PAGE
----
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'GOOD POLITICS' OF TAX FREEZE WARMS HEARTS OF LAWMAKERS

When County Executive Gorski announced his three-year tax freeze Tuesday, even estranged Democratic legislators such as Albert DeBenedetti and Gregory B. Olma crowded into the Gorski news conference to get in on the deal.

In fact, just about everybody wanted a piece of the action Tuesday as Democrats praised the idea and Republicans chided Gorski for not going far enough.

For Gorski's own Democrats, the unprecedented proposal provided a needed rallying point as a way of demonstrating the party's commitment to tax stabilization -- especially after several weeks of internal turmoil. Erie County legislators facing especially tough re-election prospects this fall took every opportunity to jump on the bandwagon.

"Obviously, it helps me," said Democratic Legislator Randi Cohen Kennedy of Amherst. "I'm really thrilled it's coming together now. Instead of saying this is something I want to do, it's something we are doing."

Indeed, after absorbing political hits in the Sept. 9 primary and criticism about his proposal to appoint a political ally to a temporary job, Gorski seemed to rebound big time with the announcement. Even observers such as former county Democratic Chairman Joseph F. Crangle, a longtime adversary, credited Gorski with a bold political move.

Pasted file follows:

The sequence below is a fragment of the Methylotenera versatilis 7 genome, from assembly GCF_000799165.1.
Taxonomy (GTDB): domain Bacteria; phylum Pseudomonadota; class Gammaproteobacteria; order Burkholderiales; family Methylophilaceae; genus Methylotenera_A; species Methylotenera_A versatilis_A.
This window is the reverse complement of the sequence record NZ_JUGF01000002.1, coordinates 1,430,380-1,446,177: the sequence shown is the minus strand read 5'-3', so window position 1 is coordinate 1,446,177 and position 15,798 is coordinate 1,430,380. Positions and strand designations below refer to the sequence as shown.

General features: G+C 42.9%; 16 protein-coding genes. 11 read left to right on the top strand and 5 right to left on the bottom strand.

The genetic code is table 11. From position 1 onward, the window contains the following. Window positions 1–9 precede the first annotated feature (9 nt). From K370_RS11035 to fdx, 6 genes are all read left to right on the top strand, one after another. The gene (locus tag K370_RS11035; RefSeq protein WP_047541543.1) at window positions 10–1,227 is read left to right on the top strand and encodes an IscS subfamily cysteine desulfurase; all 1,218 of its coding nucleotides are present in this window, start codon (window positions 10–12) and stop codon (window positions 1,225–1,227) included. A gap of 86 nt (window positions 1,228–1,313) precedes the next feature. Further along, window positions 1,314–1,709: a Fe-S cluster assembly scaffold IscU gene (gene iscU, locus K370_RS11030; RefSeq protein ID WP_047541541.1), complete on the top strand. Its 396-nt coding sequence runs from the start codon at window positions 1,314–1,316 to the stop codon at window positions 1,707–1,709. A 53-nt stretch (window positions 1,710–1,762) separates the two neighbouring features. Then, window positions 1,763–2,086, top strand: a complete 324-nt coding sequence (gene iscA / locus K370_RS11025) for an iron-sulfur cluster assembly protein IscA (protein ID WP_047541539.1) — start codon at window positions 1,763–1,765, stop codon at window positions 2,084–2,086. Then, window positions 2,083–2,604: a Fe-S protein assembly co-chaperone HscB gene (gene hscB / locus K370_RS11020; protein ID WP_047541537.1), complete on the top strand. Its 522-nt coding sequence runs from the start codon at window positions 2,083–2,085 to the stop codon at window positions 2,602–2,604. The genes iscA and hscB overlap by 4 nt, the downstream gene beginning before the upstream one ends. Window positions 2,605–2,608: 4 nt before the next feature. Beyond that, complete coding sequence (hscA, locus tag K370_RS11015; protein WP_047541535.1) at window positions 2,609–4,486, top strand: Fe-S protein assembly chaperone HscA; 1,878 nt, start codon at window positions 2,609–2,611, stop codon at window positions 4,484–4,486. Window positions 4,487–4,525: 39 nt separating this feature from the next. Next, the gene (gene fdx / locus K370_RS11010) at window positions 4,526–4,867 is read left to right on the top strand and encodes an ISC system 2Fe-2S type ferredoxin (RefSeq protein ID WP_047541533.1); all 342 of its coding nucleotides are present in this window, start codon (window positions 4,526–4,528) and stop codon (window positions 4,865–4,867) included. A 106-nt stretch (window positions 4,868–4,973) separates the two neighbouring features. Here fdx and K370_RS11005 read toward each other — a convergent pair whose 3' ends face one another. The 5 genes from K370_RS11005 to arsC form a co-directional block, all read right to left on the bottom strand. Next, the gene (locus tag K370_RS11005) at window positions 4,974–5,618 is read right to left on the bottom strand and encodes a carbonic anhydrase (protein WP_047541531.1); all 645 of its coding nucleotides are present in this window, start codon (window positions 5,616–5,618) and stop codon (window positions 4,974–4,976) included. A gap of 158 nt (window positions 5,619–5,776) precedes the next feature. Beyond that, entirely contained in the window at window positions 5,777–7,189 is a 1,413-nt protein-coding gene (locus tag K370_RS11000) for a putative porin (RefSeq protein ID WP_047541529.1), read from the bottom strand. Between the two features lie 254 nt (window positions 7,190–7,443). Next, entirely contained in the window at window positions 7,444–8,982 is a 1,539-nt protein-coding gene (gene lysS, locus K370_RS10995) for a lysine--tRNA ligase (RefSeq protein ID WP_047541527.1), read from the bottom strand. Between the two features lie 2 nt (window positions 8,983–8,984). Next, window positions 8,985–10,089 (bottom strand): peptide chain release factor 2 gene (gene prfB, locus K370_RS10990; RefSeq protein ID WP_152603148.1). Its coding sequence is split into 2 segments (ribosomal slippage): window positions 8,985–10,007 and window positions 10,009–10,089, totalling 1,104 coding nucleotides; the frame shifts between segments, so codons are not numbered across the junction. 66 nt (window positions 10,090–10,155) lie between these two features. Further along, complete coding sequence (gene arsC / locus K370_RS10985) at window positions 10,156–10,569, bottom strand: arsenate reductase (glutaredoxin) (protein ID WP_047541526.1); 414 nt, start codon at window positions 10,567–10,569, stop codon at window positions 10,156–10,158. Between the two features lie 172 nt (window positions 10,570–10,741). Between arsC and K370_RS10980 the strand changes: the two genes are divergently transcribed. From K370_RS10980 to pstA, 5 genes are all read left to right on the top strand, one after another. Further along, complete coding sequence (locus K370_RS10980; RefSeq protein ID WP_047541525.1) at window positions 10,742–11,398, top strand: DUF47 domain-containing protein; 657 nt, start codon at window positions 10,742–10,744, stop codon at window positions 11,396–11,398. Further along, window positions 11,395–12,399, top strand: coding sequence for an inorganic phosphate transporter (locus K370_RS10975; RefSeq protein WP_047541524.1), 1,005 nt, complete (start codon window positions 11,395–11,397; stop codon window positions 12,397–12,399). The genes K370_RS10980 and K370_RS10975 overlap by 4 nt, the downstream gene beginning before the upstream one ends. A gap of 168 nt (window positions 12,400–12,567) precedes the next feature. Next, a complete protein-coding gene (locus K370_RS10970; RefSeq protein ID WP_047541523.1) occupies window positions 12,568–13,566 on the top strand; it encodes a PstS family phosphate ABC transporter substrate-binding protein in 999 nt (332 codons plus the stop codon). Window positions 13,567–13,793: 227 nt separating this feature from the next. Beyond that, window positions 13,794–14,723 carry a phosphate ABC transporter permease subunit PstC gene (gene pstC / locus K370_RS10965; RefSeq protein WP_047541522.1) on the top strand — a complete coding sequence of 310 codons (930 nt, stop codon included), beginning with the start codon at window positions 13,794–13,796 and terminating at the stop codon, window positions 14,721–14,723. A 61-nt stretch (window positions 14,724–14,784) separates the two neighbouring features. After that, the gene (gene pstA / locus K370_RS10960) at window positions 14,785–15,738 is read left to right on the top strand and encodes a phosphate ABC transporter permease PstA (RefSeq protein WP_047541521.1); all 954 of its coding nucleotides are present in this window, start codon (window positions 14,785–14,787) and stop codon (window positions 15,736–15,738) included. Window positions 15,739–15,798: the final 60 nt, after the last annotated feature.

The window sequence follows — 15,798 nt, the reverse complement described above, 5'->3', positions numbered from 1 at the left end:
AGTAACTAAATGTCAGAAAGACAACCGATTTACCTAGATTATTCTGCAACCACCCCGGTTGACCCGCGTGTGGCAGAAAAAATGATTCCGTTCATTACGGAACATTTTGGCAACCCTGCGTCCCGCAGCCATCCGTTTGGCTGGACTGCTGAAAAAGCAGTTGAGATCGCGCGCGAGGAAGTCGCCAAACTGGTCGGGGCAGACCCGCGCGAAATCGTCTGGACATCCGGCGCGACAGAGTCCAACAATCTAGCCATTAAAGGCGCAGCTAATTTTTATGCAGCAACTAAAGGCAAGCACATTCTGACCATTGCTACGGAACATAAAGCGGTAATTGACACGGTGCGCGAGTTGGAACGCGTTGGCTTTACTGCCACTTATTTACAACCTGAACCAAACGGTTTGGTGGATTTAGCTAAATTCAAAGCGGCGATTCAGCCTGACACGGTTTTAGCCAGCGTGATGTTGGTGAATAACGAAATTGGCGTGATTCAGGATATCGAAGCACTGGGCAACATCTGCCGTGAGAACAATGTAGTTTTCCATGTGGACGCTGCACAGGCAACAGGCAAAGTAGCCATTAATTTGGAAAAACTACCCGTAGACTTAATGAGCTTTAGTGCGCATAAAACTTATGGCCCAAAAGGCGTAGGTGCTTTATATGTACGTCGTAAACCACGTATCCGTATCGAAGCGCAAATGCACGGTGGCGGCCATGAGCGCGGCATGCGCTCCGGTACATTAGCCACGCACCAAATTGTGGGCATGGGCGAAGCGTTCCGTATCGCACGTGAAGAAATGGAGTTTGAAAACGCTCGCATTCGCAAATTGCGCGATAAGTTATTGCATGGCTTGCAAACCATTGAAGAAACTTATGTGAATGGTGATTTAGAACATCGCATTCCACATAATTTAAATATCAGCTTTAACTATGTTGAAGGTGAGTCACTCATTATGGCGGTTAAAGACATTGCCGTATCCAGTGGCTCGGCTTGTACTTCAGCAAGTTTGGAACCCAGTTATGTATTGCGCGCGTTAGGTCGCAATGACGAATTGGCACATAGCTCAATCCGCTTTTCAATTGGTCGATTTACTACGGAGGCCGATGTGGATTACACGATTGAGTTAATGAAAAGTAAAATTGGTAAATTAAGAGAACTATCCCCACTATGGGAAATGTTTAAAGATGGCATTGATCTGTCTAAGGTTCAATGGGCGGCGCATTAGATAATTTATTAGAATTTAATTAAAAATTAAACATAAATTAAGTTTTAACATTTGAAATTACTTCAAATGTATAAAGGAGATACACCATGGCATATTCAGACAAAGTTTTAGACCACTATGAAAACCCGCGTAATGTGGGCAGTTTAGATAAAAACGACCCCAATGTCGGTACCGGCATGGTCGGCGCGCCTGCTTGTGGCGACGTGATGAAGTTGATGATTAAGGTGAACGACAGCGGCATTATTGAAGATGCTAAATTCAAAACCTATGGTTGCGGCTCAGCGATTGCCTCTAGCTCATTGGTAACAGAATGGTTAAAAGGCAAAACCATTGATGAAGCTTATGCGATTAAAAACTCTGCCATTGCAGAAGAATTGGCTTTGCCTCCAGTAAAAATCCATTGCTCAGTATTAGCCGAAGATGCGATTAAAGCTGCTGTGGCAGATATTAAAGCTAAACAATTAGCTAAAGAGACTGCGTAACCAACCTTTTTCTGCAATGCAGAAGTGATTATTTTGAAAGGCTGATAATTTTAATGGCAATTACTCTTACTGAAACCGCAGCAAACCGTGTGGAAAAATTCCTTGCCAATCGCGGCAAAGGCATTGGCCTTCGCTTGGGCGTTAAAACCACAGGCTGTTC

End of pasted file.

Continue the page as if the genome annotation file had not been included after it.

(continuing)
"I think it's remarkable, and it certainly is good politics," Crangle said. "It shows the competitiveness of these campaigns for the County Legislature, and takes a big issue away from the Republicans."

Gorski said the move becomes possible through a combination of factors, such as a decrease in county staffing, slashed welfare rolls, reduced Medicaid costs and the state's absorption of most costs associated with the new Rich Stadium lease for the Buffalo Bills.

He also said the move should be a selling point, both to businesses pondering whether to remain in Erie County or those considering a move here.

Still, there are plenty of Republican critics reiterating their long-held contention that Gorski could have announced such a move years ago. They say that if he can freeze taxes, he can cut them, too.

"A tax freeze is a tax increase -- it means they won't be lowered," said Cindy Vastola, who is challenging incumbent Democrat Lynn M. Marinelli for a legislative seat in the Town of Tonawanda. "I know there's money in that budget with all the phantom jobs, and if we get rid of those kinds of things, I know we can lower taxes."

Ms. Vastola acknowledged that the proposal sounds impressive to the average voter but said that voter needs to hear GOP proposals that go beyond the Gorski plan.

But Erie County Democratic Chairman G. Steven Pigeon said Gorski's move is no ploy. It is being implemented now because it is the right thing to do, Pigeon said, adding that legislative candidates are right to endorse Gorski's conservative management of fiscal affairs.

While Gorski has dismissed any notion of running statewide in 1998, Pigeon has not. He continually mentions the county executive as a potential governor, and points to the tax freeze as a reason why.

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